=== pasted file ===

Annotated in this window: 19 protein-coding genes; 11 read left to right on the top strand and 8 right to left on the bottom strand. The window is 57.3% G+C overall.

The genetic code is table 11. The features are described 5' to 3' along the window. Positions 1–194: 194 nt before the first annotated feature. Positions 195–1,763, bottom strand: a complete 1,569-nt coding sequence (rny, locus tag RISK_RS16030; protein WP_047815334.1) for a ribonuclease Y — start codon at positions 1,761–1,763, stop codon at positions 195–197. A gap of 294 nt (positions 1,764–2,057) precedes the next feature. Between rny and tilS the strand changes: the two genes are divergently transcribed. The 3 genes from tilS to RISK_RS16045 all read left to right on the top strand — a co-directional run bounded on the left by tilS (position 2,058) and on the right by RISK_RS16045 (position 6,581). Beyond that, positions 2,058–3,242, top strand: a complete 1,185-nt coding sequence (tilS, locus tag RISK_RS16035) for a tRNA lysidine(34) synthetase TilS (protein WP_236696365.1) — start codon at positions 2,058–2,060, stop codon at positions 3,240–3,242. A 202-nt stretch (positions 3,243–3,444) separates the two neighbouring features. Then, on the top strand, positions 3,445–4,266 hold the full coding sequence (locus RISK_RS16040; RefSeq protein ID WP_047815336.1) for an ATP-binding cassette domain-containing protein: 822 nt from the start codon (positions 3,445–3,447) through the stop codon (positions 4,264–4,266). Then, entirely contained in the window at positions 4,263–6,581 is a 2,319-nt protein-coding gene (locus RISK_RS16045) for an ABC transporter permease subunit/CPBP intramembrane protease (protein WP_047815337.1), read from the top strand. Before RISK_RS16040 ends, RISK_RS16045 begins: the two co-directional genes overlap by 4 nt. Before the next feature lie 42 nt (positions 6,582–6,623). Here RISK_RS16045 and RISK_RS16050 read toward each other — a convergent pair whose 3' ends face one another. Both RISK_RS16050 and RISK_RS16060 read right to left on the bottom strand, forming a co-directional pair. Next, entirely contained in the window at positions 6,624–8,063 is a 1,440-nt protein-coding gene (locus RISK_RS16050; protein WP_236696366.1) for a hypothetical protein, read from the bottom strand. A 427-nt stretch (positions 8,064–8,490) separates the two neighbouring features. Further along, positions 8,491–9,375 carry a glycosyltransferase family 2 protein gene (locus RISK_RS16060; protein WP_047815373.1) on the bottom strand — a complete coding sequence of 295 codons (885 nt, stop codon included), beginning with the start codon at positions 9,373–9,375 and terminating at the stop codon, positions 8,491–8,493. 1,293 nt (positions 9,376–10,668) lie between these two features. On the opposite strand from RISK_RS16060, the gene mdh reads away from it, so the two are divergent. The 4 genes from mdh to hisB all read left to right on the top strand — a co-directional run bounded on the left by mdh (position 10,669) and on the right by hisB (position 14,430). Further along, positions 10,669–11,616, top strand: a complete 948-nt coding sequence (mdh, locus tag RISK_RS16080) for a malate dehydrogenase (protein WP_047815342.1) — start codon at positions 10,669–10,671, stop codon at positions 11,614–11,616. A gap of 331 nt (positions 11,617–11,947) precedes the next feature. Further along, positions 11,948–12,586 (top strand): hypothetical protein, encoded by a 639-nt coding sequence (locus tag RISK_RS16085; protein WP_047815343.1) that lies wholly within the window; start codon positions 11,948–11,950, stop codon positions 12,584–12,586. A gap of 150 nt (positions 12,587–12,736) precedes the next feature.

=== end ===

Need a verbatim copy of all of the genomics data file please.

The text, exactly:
Annotated in this window: 19 protein-coding genes; 11 read left to right on the top strand and 8 right to left on the bottom strand. The window is 57.3% G+C overall.

The genetic code is table 11. The features are described 5' to 3' along the window. Positions 1–194: 194 nt before the first annotated feature. Positions 195–1,763, bottom strand: a complete 1,569-nt coding sequence (rny, locus tag RISK_RS16030; protein WP_047815334.1) for a ribonuclease Y — start codon at positions 1,761–1,763, stop codon at positions 195–197. A gap of 294 nt (positions 1,764–2,057) precedes the next feature. Between rny and tilS the strand changes: the two genes are divergently transcribed. The 3 genes from tilS to RISK_RS16045 all read left to right on the top strand — a co-directional run bounded on the left by tilS (position 2,058) and on the right by RISK_RS16045 (position 6,581). Beyond that, positions 2,058–3,242, top strand: a complete 1,185-nt coding sequence (tilS, locus tag RISK_RS16035) for a tRNA lysidine(34) synthetase TilS (protein WP_236696365.1) — start codon at positions 2,058–2,060, stop codon at positions 3,240–3,242. A 202-nt stretch (positions 3,243–3,444) separates the two neighbouring features. Then, on the top strand, positions 3,445–4,266 hold the full coding sequence (locus RISK_RS16040; RefSeq protein ID WP_047815336.1) for an ATP-binding cassette domain-containing protein: 822 nt from the start codon (positions 3,445–3,447) through the stop codon (positions 4,264–4,266). Then, entirely contained in the window at positions 4,263–6,581 is a 2,319-nt protein-coding gene (locus RISK_RS16045) for an ABC transporter permease subunit/CPBP intramembrane protease (protein WP_047815337.1), read from the top strand. Before RISK_RS16040 ends, RISK_RS16045 begins: the two co-directional genes overlap by 4 nt. Before the next feature lie 42 nt (positions 6,582–6,623). Here RISK_RS16045 and RISK_RS16050 read toward each other — a convergent pair whose 3' ends face one another. Both RISK_RS16050 and RISK_RS16060 read right to left on the bottom strand, forming a co-directional pair. Next, entirely contained in the window at positions 6,624–8,063 is a 1,440-nt protein-coding gene (locus RISK_RS16050; protein WP_236696366.1) for a hypothetical protein, read from the bottom strand. A 427-nt stretch (positions 8,064–8,490) separates the two neighbouring features. Further along, positions 8,491–9,375 carry a glycosyltransferase family 2 protein gene (locus RISK_RS16060; protein WP_047815373.1) on the bottom strand — a complete coding sequence of 295 codons (885 nt, stop codon included), beginning with the start codon at positions 9,373–9,375 and terminating at the stop codon, positions 8,491–8,493. 1,293 nt (positions 9,376–10,668) lie between these two features. On the opposite strand from RISK_RS16060, the gene mdh reads away from it, so the two are divergent. The 4 genes from mdh to hisB all read left to right on the top strand — a co-directional run bounded on the left by mdh (position 10,669) and on the right by hisB (position 14,430). Further along, positions 10,669–11,616, top strand: a complete 948-nt coding sequence (mdh, locus tag RISK_RS16080) for a malate dehydrogenase (protein WP_047815342.1) — start codon at positions 10,669–10,671, stop codon at positions 11,614–11,616. A gap of 331 nt (positions 11,617–11,947) precedes the next feature. Further along, positions 11,948–12,586 (top strand): hypothetical protein, encoded by a 639-nt coding sequence (locus tag RISK_RS16085; protein WP_047815343.1) that lies wholly within the window; start codon positions 11,948–11,950, stop codon positions 12,584–12,586. A gap of 150 nt (positions 12,587–12,736) precedes the next feature.